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Wednesday, December 2, 2015

Addiction Research: There’s an App for That

addiction-research
Ten years ago, none of us could've imagined the role that cellular phones would have in our lives, short of making phone calls. At an exponential rate, smartphones have found their way into practically all aspects of day to day life. We turn to our phones to get the time and weather, we rely on them for breaking news reports and to check the stock market; exercise enthusiasts monitor their calorie intake and how many steps they take from one day to the next. We no longer need to be given directions, our phones will not only route our trip - they even tells when to turn.

The possibilities for smartphones seem endless, with new apps being developed and released every day. While the devices certainly make our lives easier, they may be able to do so much more - providing researchers real time insight at a fraction of the cost of traditional data gathering methods. Earlier this year, Apple released its ResearchKit platform allowing researchers to conduct clinical studies on a massive scale. The National Institute of Drug Abuse (NIDA) will award funds to researchers who use the ResearchKit to build apps for addiction research, Fortune reports. Research teams that are able to provide working apps by April 2016 will be awarded $100,000.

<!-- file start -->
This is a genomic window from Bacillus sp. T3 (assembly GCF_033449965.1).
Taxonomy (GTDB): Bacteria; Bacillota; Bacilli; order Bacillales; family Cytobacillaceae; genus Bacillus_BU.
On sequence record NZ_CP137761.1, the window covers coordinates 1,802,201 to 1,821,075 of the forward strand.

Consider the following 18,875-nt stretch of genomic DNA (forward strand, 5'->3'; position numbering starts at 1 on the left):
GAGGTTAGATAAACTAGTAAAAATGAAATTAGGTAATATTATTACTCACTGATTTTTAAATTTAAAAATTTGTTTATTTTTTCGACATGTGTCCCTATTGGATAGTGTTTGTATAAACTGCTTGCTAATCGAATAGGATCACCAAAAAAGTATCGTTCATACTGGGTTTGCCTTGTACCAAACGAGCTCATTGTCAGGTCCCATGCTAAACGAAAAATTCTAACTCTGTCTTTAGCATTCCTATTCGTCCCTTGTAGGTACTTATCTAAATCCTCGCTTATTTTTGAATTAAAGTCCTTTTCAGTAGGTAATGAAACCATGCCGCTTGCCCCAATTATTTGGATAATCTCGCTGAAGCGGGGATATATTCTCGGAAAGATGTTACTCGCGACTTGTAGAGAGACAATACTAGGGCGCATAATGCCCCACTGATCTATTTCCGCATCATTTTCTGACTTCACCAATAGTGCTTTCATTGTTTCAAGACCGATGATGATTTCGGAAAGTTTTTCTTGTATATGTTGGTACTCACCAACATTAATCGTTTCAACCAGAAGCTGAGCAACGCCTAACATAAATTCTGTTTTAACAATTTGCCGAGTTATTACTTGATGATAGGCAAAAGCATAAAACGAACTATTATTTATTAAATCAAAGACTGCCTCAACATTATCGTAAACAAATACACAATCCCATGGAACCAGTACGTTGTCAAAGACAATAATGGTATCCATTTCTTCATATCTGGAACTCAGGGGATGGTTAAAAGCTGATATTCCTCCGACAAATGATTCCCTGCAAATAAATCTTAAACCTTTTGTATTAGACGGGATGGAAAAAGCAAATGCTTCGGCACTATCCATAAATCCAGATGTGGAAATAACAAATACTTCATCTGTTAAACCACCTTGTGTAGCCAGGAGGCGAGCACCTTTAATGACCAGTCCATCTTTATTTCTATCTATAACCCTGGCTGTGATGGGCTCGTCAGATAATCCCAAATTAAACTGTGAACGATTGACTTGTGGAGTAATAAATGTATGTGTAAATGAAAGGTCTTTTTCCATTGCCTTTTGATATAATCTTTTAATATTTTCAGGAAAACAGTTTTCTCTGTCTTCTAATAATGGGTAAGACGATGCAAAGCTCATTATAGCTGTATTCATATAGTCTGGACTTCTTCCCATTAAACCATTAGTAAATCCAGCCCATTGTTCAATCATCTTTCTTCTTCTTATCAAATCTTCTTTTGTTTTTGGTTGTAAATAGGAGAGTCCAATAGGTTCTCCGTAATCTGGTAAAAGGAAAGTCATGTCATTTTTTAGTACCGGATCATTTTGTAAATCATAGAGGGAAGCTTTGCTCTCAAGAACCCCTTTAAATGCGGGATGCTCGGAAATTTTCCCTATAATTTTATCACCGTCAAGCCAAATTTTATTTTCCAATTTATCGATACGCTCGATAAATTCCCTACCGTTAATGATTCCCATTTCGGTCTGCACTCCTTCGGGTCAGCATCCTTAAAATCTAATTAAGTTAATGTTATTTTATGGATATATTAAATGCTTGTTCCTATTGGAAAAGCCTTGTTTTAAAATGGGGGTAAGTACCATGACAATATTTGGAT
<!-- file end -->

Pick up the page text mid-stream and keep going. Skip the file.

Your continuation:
Historically, researchers conducting studies had to recruit volunteers at colleges and through advertisements. Such methods limits the reach a particular study can have, because they require people to check in periodically in person. Using apps on smartphones and smart watches will exponentially increase the reach studies can have, allowing many more people to participate. What’s more, such devices can read biometric data from the participants, allowing researchers to augment survey answers, according to the article.

The NIDA challenge “Addiction Research: There’s an App for that” is a clear sign that the National Institute of Health (NIH) sees the potential of mobile health data. The NIH is not alone in their desire to use Apple’s ResearchKit framework, a number of hospitals and medical institutions have expressed interest, including Johns Hopkins and Stanford Medicine.

The federal register notice states:

“NIDA is seeking to engage communities to envision and to create an app which will help advance scientific research in areas of nicotine, opioids, cannabinoids (including marijuana), methamphetamines, and prescription drug use.”

At Hope By The Sea, we offer several different types of treatment programs, allowing us to serve and customize treatment for more people than other treatment facilities. If you or a loved one is struggling with a substance use disorder, please contact us to begin the journey of recovery.

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